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Jewish World Review Oct. 22, 2002 / 16 Mar-Cheshvan, 5763

Bill Steigerwald

Bill Steigerwald
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Here's why Orwell matters: Ten minutes with … Christopher Hitchens | Christopher Hitchens, author of "Why Orwell Matters," is - like the revered subject of his latest book - one of the most interesting, unpredictable and controversial journalists/authors/intellectuals of the era.

A former Trotskyite and fallen hero of the American Left who now supports the Bush administration's plans for regime change in Iraq, Hitchens writes monthly for Vanity Fair magazine.

He's famous for his iconoclastic books attacking Mother Teresa, Bill Clinton and Henry Kissinger. And for 20 years - until he resigned recently over his increasingly widening differences with its concretized editorial positions - Hitchens wrote an opinion column for the Nation, flagship of American leftism.

I talked by telephone with Hitchens on Wednesday, not long after he had returned from a journalistic mission to the Middle East for Vanity Fair.

Q: What - at a minimum - should every good American know about George Orwell?

A: I think every literate American or anyone hoping to be or claiming to be literate should have read "Homage to Catalonia," his account of the betrayal of the Spanish Republic by Stalinism, which is one of the great pieces of first-person historical reportage that we have.

It turns out that a single person, even amid all that chaos, can actually succeed in coming up with something like objective truth and have it verified by independent sources later on. But to do it in a personal way, that shows a kind of integrity as well.

Q: What were Orwell's key moral values, or political values or principles - his basic politics?

A: His basic, essential politics were humanistic, I think. That's to say that he didn't believe that people under the skin were very different. He believed that given a chance, people had an instinct for freedom and for justice, and that the overlay of things like racial and national differences - and ideologies that told them that what they really wanted was more food and more security rather than more freedom and so on - were secondary.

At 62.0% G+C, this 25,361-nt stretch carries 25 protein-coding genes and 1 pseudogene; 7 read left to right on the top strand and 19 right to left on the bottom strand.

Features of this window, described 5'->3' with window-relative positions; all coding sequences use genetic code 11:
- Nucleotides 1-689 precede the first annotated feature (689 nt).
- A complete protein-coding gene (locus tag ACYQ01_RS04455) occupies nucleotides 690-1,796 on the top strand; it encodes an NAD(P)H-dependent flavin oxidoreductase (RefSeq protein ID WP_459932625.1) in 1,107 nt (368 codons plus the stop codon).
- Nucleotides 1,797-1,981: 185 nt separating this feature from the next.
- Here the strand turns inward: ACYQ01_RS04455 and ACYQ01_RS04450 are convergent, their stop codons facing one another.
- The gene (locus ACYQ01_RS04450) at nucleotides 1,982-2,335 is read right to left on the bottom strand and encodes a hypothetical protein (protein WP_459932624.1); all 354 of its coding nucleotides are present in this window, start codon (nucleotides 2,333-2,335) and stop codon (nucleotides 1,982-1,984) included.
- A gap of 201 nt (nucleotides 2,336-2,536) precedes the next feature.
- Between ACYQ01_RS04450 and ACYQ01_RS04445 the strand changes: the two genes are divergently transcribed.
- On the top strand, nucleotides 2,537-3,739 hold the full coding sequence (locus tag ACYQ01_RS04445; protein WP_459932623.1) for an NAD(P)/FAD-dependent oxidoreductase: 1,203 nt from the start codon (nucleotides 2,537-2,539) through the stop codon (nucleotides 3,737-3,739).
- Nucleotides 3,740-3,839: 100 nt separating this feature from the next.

Also, that you could appeal to a certain humanity and common decency in people, in spite of all the odds against it or all the appearances to the contrary.

It's very simple in a way, but I think that's what he believed. His favorite remark, his favorite citation, was from John Milton, who said "by the known rules of ancient liberty."

Q: If you had to think in terms of a 30-second sound bite, what was Orwell's greatest insight or his most profound statement about politics in our lives?

A: Actually, it's strange, he doesn't excerpt … very well … as a one-liner. He liked often to begin articles with an arresting sentence that wasn't maybe as true on the second reading, but would get people's attention. He begins his article on Gandhi by saying, "Saints should be assumed to be guilty until they've been proved innocent."

Q: Which is something you've taken up as a motto.

A: Which is a good point. But the reason to revere him is that he was correct on the three great issues of the century that's just ended (the end of European imperialism, fascism and Stalinism) ….

Orwell was very early indeed in seeing that empire wasn't going to last and didn't deserve to. It's appears to us absolutely uncontroversial today, but it wasn't then and he was a pioneer in that and also in resisting fascism, which he saw early on was a threat not just of tyranny but also of war.

Q: A lot of people were looking fondly at Mussolini both here and in Europe.

A: Yes. A lot of people thought, "Well! It's efficient. It delivers the goods. It makes people stand up straight and do their stuff." He realized not only that it was a ghastly society to live in but that it was a society that was organized for aggression. It couldn't live within its own borders.